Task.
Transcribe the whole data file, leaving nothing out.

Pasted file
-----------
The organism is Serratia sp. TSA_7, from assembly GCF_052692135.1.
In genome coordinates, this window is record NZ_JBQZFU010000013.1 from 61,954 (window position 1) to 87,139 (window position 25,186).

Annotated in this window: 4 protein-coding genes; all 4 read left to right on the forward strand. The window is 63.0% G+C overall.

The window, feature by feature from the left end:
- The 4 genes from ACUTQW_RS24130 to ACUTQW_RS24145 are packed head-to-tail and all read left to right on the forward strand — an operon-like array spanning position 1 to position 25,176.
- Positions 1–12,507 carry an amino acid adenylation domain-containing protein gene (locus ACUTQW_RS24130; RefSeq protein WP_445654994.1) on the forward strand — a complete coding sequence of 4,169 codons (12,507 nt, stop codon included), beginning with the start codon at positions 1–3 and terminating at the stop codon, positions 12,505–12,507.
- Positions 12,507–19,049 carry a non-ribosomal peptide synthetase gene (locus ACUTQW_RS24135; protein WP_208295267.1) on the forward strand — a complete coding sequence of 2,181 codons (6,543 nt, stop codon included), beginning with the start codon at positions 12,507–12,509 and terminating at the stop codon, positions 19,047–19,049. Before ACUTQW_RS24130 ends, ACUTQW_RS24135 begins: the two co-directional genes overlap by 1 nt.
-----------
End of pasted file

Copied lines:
The organism is Serratia sp. TSA_7, from assembly GCF_052692135.1.
In genome coordinates, this window is record NZ_JBQZFU010000013.1 from 61,954 (window position 1) to 87,139 (window position 25,186).

Annotated in this window: 4 protein-coding genes; all 4 read left to right on the forward strand. The window is 63.0% G+C overall.

The window, feature by feature from the left end:
- The 4 genes from ACUTQW_RS24130 to ACUTQW_RS24145 are packed head-to-tail and all read left to right on the forward strand — an operon-like array spanning position 1 to position 25,176.
- Positions 1–12,507 carry an amino acid adenylation domain-containing protein gene (locus ACUTQW_RS24130; RefSeq protein WP_445654994.1) on the forward strand — a complete coding sequence of 4,169 codons (12,507 nt, stop codon included), beginning with the start codon at positions 1–3 and terminating at the stop codon, positions 12,505–12,507.
- Positions 12,507–19,049 carry a non-ribosomal peptide synthetase gene (locus ACUTQW_RS24135; protein WP_208295267.1) on the forward strand — a complete coding sequence of 2,181 codons (6,543 nt, stop codon included), beginning with the start codon at positions 12,507–12,509 and terminating at the stop codon, positions 19,047–19,049. Before ACUTQW_RS24130 ends, ACUTQW_RS24135 begins: the two co-directional genes overlap by 1 nt.